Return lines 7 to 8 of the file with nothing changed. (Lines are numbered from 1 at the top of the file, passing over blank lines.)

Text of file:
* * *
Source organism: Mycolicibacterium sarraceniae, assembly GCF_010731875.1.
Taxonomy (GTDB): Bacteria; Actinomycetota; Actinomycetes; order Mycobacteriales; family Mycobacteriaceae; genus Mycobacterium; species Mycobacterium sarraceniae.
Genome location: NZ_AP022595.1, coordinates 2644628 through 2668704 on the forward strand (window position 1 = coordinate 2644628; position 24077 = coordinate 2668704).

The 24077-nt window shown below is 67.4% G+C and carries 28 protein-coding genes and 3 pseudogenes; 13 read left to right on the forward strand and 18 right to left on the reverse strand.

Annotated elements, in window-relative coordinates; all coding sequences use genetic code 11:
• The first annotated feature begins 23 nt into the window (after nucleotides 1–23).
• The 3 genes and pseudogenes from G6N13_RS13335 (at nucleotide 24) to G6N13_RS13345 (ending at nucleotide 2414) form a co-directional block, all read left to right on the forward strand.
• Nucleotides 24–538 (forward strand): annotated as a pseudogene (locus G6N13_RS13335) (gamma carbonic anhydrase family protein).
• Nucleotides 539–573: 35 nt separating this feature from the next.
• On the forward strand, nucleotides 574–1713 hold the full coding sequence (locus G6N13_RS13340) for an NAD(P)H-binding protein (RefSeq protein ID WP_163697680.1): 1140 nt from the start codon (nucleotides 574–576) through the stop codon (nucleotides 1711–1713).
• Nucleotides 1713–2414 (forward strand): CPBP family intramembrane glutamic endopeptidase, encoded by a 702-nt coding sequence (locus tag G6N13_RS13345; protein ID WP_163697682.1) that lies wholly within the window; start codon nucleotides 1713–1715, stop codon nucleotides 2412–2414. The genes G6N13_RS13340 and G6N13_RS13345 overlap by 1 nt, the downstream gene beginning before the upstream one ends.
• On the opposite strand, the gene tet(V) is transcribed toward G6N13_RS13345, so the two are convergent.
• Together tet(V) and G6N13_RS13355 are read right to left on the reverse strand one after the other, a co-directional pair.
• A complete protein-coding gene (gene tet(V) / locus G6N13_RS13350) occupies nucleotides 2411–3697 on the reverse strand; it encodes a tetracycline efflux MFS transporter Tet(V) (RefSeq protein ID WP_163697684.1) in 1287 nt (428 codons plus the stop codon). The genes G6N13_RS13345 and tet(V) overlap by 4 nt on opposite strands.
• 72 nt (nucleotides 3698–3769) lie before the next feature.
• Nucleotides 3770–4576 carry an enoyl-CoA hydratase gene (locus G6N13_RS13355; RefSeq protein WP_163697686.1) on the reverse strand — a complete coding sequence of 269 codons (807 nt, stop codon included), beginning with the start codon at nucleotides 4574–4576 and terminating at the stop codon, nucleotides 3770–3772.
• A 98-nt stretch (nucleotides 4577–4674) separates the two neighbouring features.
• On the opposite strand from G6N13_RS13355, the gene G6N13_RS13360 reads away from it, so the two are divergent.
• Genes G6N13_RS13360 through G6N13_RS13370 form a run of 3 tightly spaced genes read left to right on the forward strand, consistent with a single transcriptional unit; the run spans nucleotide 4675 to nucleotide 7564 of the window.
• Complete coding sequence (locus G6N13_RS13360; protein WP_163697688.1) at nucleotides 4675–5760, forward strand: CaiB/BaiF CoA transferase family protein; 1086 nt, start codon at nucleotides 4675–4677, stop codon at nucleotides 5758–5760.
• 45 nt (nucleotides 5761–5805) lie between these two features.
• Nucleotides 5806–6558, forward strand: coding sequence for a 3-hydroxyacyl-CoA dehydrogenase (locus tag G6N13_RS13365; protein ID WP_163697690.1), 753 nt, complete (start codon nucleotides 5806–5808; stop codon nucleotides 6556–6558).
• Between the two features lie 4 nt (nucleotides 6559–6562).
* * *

• The 3 genes and pseudogenes from G6N13_RS13335 (at nucleotide 24) to G6N13_RS13345 (ending at nucleotide 2414) form a co-directional block, all read left to right on the forward strand.
• Nucleotides 24–538 (forward strand): annotated as a pseudogene (locus G6N13_RS13335) (gamma carbonic anhydrase family protein).